Potent Artful Trio: Seeger, Hoffman and Schell

Philip Seymour Hoffman (July 23, 1967 – February 2, 2014)
Georges Biard
Philip Seymour Hoffman (July 23, 1967 – February 2, 2014)

There are or were still some giants in the cultural landscape—at least we notice them when we lose them.

Today, we mourn the loss of America’s troubadour of conscience and social justice, and the grandfather of the folk movement, still its remembered leader until his Jan. 27 death at the age of 94.

Today, we mourn the loss of one of our most gifted and sadly troubled actors, the Oscar-winning uncommon man who died apparently of a drug overdose, casting a large shadow of astonishingly unique roles in films and on stage.

Today, we mourn the loss of another Oscar winner, an Austrian-born actor who often specialized in memorable fashion playing Germans from the World War II era.


In 2001, only a day or so after Sept. 11, people in our Adams Morgan neighborhood gathered together in the square in front of a local bank off Columbia Road and 18th Street, talked, mourned, lit candles and signed our names to messages on a wall. Folks from the Lanier Heights neighborhood brought their children and dogs , amid the diverse members of the family of man that characterizes Adams Morgan. We raised our voices in song, and all of us, somehow, remembered the words: “We shall overcome, we shall over come, someday. Oh, deep in my heart, I do believe, that we shall overcome someday.” It was a folk music anthem, the ballad of broken but determined hearts in troubled times.

“We Shall Overcame” was a song Seeger had made hugely popular, a song that was sung by many others (most notably Joan Baez, who added her high, clear and soaring voice to it, along with songs like “Where Have all the Flowers Gone?” “If I Had a Hammer” and “Turn! Turn! Turn!” These songs were later sung by the likes of Peter, Paul and Mary, the Byrds, Trini Lopez, and Baez. If he was not the founder of the great surge of popular experienced by folk music in the late 1950s and 1960s, he was certainly its craggy-faced but friendly avatar. Seeger -- along with Woody Guthrie before him and to some extent Rambling Jack Elliott -- was counted as fathering some part of Bob Dylan’s considerable body of work and persona, especially early on.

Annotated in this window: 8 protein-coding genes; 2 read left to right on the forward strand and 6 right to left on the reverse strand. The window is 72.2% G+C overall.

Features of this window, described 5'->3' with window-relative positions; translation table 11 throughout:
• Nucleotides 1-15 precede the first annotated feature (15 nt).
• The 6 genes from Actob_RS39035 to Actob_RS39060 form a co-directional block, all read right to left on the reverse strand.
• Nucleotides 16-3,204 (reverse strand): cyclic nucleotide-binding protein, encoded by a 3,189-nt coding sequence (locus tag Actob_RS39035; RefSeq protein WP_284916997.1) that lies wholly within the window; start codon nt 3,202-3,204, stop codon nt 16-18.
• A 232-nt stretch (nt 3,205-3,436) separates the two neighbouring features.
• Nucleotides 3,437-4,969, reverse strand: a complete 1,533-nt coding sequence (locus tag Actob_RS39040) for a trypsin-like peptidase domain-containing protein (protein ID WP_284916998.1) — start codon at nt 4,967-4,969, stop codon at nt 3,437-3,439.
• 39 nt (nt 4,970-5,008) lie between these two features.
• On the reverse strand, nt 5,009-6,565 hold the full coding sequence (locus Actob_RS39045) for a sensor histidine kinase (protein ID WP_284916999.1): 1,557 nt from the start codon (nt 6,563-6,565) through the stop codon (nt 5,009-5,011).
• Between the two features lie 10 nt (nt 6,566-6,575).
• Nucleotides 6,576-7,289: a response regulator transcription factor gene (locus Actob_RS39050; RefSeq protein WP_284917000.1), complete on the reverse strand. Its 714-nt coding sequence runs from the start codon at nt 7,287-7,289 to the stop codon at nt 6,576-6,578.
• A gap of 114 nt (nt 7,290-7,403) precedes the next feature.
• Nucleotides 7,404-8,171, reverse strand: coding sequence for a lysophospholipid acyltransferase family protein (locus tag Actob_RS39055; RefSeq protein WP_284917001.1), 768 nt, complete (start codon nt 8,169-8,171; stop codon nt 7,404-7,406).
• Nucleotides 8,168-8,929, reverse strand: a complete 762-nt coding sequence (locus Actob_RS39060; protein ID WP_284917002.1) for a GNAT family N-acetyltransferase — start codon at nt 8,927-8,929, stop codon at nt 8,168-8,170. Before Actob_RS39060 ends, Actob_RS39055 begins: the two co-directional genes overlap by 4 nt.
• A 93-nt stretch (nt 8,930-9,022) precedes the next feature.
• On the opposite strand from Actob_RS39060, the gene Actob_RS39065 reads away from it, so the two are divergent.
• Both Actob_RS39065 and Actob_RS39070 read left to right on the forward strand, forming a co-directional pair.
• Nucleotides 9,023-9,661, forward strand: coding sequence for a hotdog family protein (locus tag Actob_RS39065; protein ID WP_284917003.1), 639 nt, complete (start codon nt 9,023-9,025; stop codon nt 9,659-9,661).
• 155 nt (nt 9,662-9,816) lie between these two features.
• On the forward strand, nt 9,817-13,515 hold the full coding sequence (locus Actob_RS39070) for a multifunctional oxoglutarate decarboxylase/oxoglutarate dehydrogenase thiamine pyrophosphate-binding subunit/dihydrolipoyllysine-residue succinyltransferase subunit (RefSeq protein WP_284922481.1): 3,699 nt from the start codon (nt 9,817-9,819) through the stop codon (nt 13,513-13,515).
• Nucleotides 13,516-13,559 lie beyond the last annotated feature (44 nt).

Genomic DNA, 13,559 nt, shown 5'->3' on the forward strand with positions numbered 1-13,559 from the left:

Seeger was part of a group called the Weavers, a notable folk group, and he appeared on the radio constantly in the 1940s. He was, more than any of his peers, a true singer-activist in the sense that he not only sang but demonstrated, marched, protested for workers, for African Americans and civil rights and against injustice. Early on, he had belonged to a Communist Youth organization, which he later regretted, but which got him into the sights of the House Un-American Activities Committee and Sen. Joe McCarthy during the 1950s. He survived all that to continue both his work and his activities, which in a way, became interchangeable. He continued to do both—be a banjo picker, 12-string-guitar player, singer, among others things—and an activist to the end of his days, including being part of the protesters who led the “Occupy Wall Street” movement. His voice managed the most intricate trick in the world—sounding inspiring, frail, soaring and flying wingless.

His wife of 70 years, Toshi-Aline Ota, died last year. She was his manager, his organizer and his soul mate.

People called him “the tuning fork of America.” Bruce Springsteen, who made an incredibly wonderful tribute album to Seeger’s music said, “I lost a great friend and a great hero.” President Barack Obama said, “Over the years, Pete used his voice and his hammer to strike blows for workers’ rights and civil rights, world peace and environmental conservation, and he always invited us to sing along.”